Details on the 2013 America’s Cup Finals are still elusive, but a newly released course diagram eliminates most of the guesswork. The reaching starts that trialed in AC45s in the America’s Cup World Series will be the new standard. With courses laid in San Francisco Bay close to bleachers set along the San Francisco waterfront, there will be a starting area not far from the Golden Gate Bridge. The starboard-tack reach that kicks off each race will be measured in seconds, not minutes, and will be followed by a port rounding and a turn downwind for leg two.
Beyond that, the race committee has a number of windward-leeward options, all finishing on a reaching leg at the bottom of the course. The finish line will be established close to the America’s Cup Village in the shadow of Telegraph Hill.
John Craig, principal race officer for America’s Cup Race Management, can plan with confidence, because San Francisco Bay has a westerly sea breeze that blows almost every day in the summertime. Even when a high takes over and spins out a heated easterly from the land, the large and effective Venturi tube that is the Golden Gate will almost always generate a local sea breeze, blowing the other direction, before the afternoon is out.
Course marks won’t be inflatable buoys, but camera-carrying boats built and equipped to hold a GPS-defined position. They can also be quickly repositioned if it’s necessary to shorten or lengthen the course to meet a television broadcast schedule. The racing is very much made-for-TV. But if it works, and we can go a generation or more without seeing Cup competition again dragged into court, then AC 2013 will be remembered as a game changer, and Oracle Racing owner Larry Ellison will have his legacy.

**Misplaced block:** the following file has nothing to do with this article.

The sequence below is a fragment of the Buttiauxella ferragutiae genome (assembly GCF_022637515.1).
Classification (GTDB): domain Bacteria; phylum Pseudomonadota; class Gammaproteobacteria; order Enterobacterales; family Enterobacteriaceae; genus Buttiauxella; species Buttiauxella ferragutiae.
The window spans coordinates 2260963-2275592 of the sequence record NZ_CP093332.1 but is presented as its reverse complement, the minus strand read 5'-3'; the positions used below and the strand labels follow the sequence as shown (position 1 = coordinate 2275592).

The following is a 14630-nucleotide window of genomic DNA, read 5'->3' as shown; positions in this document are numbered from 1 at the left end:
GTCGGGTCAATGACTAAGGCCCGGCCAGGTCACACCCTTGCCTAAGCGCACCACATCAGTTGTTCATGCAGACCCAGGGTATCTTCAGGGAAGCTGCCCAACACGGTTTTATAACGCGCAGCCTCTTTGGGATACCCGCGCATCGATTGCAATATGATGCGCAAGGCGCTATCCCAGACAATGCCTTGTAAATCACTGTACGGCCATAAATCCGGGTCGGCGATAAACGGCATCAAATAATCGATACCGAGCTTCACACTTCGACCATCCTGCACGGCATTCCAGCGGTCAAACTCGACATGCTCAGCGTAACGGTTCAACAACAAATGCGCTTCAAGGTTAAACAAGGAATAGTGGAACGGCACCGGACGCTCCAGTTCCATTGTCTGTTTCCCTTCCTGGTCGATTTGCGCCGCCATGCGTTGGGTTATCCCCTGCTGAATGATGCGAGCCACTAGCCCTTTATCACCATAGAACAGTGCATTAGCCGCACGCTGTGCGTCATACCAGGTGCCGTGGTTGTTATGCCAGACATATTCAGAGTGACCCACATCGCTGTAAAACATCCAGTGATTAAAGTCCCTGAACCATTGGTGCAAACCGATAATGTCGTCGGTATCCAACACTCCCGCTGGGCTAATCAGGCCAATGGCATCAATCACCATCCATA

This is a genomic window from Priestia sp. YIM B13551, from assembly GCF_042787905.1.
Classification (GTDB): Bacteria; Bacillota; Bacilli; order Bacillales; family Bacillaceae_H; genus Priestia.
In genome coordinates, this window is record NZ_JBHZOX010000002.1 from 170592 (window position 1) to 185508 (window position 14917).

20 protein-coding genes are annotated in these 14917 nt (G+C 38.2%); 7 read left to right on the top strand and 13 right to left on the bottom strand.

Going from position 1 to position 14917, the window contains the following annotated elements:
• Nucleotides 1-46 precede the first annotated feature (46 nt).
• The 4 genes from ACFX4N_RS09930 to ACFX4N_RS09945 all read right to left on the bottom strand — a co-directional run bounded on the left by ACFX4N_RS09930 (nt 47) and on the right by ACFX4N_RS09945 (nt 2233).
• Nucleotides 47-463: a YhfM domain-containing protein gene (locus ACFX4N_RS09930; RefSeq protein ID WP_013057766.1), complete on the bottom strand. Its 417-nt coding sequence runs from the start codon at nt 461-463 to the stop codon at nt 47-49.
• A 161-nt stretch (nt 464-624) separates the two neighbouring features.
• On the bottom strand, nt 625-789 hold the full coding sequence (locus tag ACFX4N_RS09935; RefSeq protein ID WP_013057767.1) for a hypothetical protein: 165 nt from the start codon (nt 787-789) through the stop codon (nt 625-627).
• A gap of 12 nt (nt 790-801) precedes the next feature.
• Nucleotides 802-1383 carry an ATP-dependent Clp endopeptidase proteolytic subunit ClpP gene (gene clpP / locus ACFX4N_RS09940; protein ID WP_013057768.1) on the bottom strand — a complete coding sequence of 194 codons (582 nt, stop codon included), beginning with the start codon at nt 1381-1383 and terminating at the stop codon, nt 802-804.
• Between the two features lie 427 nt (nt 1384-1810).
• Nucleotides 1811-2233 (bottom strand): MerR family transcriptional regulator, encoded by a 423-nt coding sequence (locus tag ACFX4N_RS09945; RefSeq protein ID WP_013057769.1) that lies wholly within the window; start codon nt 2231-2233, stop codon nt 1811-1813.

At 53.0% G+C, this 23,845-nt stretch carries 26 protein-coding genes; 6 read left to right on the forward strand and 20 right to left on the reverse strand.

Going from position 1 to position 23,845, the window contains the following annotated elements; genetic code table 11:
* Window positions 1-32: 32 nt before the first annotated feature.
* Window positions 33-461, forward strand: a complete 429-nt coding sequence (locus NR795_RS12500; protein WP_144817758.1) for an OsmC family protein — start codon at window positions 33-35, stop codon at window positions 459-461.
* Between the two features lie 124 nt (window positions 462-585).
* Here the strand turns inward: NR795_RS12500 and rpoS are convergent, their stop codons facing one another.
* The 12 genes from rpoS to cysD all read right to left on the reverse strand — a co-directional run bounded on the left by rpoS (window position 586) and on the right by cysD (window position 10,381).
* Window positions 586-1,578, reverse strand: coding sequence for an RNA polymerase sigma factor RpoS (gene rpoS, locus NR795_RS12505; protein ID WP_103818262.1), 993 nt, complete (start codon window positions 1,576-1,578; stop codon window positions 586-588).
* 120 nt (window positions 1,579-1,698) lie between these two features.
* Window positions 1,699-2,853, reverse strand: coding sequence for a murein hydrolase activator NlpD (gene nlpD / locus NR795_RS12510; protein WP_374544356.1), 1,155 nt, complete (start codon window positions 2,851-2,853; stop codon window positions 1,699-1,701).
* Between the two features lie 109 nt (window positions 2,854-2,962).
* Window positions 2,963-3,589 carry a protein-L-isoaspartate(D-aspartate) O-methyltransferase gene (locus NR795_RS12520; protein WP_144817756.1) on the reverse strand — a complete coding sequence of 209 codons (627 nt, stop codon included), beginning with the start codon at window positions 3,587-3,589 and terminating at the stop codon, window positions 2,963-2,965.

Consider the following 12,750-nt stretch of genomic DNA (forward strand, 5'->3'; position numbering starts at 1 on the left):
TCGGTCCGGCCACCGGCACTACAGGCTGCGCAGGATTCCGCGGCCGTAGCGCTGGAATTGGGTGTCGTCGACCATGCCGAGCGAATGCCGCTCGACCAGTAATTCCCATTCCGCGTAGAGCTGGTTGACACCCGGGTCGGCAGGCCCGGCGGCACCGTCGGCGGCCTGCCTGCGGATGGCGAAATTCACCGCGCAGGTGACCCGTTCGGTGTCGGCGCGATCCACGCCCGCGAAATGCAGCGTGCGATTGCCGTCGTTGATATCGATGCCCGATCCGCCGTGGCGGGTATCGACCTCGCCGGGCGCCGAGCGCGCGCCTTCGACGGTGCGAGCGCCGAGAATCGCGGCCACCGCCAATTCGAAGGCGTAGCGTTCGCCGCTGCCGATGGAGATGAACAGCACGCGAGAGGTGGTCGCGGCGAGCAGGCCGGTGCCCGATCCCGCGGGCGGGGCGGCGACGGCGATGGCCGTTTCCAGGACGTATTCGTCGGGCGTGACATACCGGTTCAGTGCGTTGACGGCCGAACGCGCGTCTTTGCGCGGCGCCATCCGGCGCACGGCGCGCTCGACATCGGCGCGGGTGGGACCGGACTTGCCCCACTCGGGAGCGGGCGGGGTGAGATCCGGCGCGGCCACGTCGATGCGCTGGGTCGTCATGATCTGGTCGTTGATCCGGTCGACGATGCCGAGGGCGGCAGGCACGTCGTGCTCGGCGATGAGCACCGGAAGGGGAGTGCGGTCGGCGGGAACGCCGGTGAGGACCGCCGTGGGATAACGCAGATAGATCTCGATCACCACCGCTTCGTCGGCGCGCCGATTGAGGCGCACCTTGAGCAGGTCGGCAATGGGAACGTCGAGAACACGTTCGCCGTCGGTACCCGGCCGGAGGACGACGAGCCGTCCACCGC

Courses for the 2012 World Series racing in August will be similar but more compact and will finish closer to their starting point. Although it is not part of the published agenda, SAIL has reason to believe a weather mark set beyond the Golden Gate Bridge is still in the cards for 2012 and 2013, subject to sea state.
Finally, while Cup insiders have long known that NBC was the Cup’s likely—and critical—media partner, it is now official. According to the deal, NBC will air segments of AC45 racing in 2012, followed by the first two days of the finals regatta, which will be broadcast nationally September 7-8, 2013. The remaining races will then air on NBC Sports Network.
How far is the Defender willing to go to bring the America’s Cup to America? NBC not only got the rights for free, but the America’s Cup Event Authority is paying for the airtime.